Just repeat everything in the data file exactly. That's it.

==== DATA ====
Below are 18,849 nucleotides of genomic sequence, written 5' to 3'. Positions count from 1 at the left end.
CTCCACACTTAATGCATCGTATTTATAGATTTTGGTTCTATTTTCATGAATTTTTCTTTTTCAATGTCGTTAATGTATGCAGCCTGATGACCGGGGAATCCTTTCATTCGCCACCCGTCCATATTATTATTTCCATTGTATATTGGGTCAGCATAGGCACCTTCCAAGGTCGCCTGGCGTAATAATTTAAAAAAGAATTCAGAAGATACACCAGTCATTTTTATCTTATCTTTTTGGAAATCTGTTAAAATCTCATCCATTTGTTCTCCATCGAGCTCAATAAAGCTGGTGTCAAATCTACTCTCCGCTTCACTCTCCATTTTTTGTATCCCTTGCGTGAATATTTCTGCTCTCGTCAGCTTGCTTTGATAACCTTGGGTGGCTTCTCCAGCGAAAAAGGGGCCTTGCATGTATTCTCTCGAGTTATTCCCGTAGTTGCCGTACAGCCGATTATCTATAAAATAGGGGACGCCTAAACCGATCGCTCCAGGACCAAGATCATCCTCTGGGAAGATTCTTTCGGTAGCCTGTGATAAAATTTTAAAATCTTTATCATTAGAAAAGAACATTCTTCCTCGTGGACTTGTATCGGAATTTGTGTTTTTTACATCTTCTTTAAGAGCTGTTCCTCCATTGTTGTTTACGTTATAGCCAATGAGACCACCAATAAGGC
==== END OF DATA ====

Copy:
Below are 18,849 nucleotides of genomic sequence, written 5' to 3'. Positions count from 1 at the left end.
CTCCACACTTAATGCATCGTATTTATAGATTTTGGTTCTATTTTCATGAATTTTTCTTTTTCAATGTCGTTAATGTATGCAGCCTGATGACCGGGGAATCCTTTCATTCGCCACCCGTCCATATTATTATTTCCATTGTATATTGGGTCAGCATAGGCACCTTCCAAGGTCGCCTGGCGTAATAATTTAAAAAAGAATTCAGAAGATACACCAGTCATTTTTATCTTATCTTTTTGGAAATCTGTTAAAATCTCATCCATTTGTTCTCCATCGAGCTCAATAAAGCTGGTGTCAAATCTACTCTCCGCTTCACTCTCCATTTTTTGTATCCCTTGCGTGAATATTTCTGCTCTCGTCAGCTTGCTTTGATAACCTTGGGTGGCTTCTCCAGCGAAAAAGGGGCCTTGCATGTATTCTCTCGAGTTATTCCCGTAGTTGCCGTACAGCCGATTATCTATAAAATAGGGGACGCCTAAACCGATCGCTCCAGGACCAAGATCATCCTCTGGGAAGATTCTTTCGGTAGCCTGTGATAAAATTTTAAAATCTTTATCATTAGAAAAGAACATTCTTCCTCGTGGACTTGTATCGGAATTTGTGTTTTTTACATCTTCTTTAAGAGCTGTTCCTCCATTGTTGTTTACGTTATAGCCAATGAGACCACCAATAAGGC